Until the then Princess of Wales chose him to be her mouthpiece for her dirt package in book form in 1992, Andrew Morton was a fairly unknown member of the group of British royal journalists. Diana: Her True Story made his fortune and his name and thus it is perhaps no surprise that he finds it hard to let that story go.
Hardly had the streets of London been cleaned and the bunting taken down following the wedding of Prince William and Catherine Middleton before Michael O’Mara Books Limited published Morton’s William & Catherine: Their Lives, Their Wedding.
This richly illustrated book takes the reader through the lives of the Duke and Duchess of Cambridge – their backgrounds, childhoods and upbringings, their time at St Andrews, their courtship and the wedding on 29 April itself.
Morton makes some insightful analyses of Prince William’s character, but like so many others he seems to have struggled mostly in vain to find out much about what Kate is really like. Thus the narrative appears rather drawn-out and tedious when he recounts the years between leaving St Andrews and getting engaged as one long list of social events attended.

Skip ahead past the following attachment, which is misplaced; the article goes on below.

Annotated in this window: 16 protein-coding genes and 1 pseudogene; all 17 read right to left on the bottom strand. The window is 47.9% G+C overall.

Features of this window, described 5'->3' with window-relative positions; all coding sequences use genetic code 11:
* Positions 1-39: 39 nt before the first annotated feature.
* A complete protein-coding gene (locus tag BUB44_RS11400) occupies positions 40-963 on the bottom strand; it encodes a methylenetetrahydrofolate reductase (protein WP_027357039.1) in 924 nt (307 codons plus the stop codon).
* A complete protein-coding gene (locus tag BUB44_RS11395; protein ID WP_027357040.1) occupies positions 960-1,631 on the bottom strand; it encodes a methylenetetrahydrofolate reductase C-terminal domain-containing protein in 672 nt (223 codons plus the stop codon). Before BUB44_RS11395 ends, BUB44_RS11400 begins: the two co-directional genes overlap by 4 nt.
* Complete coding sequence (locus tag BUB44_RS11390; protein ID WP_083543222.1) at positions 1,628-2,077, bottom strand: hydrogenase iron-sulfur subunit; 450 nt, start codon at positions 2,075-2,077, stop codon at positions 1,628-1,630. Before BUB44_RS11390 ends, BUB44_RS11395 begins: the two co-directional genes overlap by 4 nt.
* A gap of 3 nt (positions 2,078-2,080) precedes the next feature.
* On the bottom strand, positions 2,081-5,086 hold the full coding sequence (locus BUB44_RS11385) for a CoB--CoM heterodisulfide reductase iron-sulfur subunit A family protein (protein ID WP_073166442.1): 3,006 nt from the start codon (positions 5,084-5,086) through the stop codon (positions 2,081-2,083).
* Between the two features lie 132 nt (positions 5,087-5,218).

Morton’s attempts at finding common denominators between Catherine and her predecessors seem rather desperate when he twice points out that the Duchess’s wedding dress resembled that of the Queen Mother and interprets this as Catherine sending out a message “that she would support her husband through thick and thin” just like the Queen Mother. Just a glance at a photo from the 1923 wedding will suffice to tell that there were no similarities whatsoever between the wedding dresses worn by Lady Elizabeth Bowes-Lyon and Catherine Middleton.
The link to Queen Elizabeth II is that we are repeatedly told that she like Kate Middleton was in Kenya when she “learned that she was to become Queen”. No, Elizabeth was in Kenya when she learned that she had become Queen.
Diana, Princess of Wales is everywhere in this book. There are photos placed next to each other of Diana and Kate both wearing a blue dress, a photo of Diana and Kate both wearing a red dress and so on. What should have been the story of Prince William’s childhood and upbringing is in reality an account of the life and death of his mother, and – unsurprisingly – a rather partisan one, complete with the negative portrayal of Prince Charles which Morton and his colleagues in the Diana camp could have written in their sleep fifteen or twenty years ago.
About the announcement of Prince William’s and Catherine Middleton’s engagement on 16 November 2010, Morton concludes: “To adapt Diana’s famous phrase from her Panorama interview: there were three of them at this engagement interview, so it was a bit crowded”. Rather, there are three of them in this book. For Andrew Morton it is time to move on.